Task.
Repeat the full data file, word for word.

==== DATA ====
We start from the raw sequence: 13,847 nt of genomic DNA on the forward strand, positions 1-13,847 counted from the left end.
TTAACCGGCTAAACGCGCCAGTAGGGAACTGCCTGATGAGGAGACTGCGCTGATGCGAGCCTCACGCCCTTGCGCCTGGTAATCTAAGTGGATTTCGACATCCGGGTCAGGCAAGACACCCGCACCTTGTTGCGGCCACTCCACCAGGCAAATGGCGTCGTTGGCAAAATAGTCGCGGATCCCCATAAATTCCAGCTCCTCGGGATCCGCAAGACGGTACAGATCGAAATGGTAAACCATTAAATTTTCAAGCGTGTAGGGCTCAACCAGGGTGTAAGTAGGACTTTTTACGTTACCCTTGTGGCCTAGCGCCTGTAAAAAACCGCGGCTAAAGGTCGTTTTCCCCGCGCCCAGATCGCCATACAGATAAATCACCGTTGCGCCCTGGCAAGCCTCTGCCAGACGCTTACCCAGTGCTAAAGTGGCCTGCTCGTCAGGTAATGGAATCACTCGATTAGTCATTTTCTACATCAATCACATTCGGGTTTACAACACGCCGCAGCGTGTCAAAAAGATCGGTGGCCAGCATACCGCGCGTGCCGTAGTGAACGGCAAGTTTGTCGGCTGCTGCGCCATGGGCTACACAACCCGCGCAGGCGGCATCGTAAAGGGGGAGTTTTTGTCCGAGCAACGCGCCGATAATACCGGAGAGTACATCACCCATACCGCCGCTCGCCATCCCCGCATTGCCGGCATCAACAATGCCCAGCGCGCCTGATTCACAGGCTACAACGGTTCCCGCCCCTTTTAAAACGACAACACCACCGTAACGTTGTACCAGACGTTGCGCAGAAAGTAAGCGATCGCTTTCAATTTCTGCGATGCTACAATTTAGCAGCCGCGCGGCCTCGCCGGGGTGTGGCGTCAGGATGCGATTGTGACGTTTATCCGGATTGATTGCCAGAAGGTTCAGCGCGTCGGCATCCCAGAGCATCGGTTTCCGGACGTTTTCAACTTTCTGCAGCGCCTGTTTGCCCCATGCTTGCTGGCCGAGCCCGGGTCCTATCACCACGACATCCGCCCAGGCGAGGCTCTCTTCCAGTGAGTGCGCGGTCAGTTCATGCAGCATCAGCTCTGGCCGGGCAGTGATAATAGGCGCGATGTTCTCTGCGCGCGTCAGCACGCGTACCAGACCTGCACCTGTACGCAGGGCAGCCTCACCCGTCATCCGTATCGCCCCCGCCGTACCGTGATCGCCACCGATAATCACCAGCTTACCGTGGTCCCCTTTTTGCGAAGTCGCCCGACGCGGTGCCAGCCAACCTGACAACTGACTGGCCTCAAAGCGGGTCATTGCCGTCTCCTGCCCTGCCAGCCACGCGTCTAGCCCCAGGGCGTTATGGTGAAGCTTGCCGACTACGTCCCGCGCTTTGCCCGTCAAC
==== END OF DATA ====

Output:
We start from the raw sequence: 13,847 nt of genomic DNA on the forward strand, positions 1-13,847 counted from the left end.
TTAACCGGCTAAACGCGCCAGTAGGGAACTGCCTGATGAGGAGACTGCGCTGATGCGAGCCTCACGCCCTTGCGCCTGGTAATCTAAGTGGATTTCGACATCCGGGTCAGGCAAGACACCCGCACCTTGTTGCGGCCACTCCACCAGGCAAATGGCGTCGTTGGCAAAATAGTCGCGGATCCCCATAAATTCCAGCTCCTCGGGATCCGCAAGACGGTACAGATCGAAATGGTAAACCATTAAATTTTCAAGCGTGTAGGGCTCAACCAGGGTGTAAGTAGGACTTTTTACGTTACCCTTGTGGCCTAGCGCCTGTAAAAAACCGCGGCTAAAGGTCGTTTTCCCCGCGCCCAGATCGCCATACAGATAAATCACCGTTGCGCCCTGGCAAGCCTCTGCCAGACGCTTACCCAGTGCTAAAGTGGCCTGCTCGTCAGGTAATGGAATCACTCGATTAGTCATTTTCTACATCAATCACATTCGGGTTTACAACACGCCGCAGCGTGTCAAAAAGATCGGTGGCCAGCATACCGCGCGTGCCGTAGTGAACGGCAAGTTTGTCGGCTGCTGCGCCATGGGCTACACAACCCGCGCAGGCGGCATCGTAAAGGGGGAGTTTTTGTCCGAGCAACGCGCCGATAATACCGGAGAGTACATCACCCATACCGCCGCTCGCCATCCCCGCATTGCCGGCATCAACAATGCCCAGCGCGCCTGATTCACAGGCTACAACGGTTCCCGCCCCTTTTAAAACGACAACACCACCGTAACGTTGTACCAGACGTTGCGCAGAAAGTAAGCGATCGCTTTCAATTTCTGCGATGCTACAATTTAGCAGCCGCGCGGCCTCGCCGGGGTGTGGCGTCAGGATGCGATTGTGACGTTTATCCGGATTGATTGCCAGAAGGTTCAGCGCGTCGGCATCCCAGAGCATCGGTTTCCGGACGTTTTCAACTTTCTGCAGCGCCTGTTTGCCCCATGCTTGCTGGCCGAGCCCGGGTCCTATCACCACGACATCCGCCCAGGCGAGGCTCTCTTCCAGTGAGTGCGCGGTCAGTTCATGCAGCATCAGCTCTGGCCGGGCAGTGATAATAGGCGCGATGTTCTCTGCGCGCGTCAGCACGCGTACCAGACCTGCACCTGTACGCAGGGCAGCCTCACCCGTCATCCGTATCGCCCCCGCCGTACCGTGATCGCCACCGATAATCACCAGCTTACCGTGGTCCCCTTTTTGCGAAGTCGCCCGACGCGGTGCCAGCCAACCTGACAACTGACTGGCCTCAAAGCGGGTCATTGCCGTCTCCTGCCCTGCCAGCCACGCGTCTAGCCCCAGGGCGTTATGGTGAAGCTTGCCGACTACGTCCCGCGCTTTGCCCGTCAAC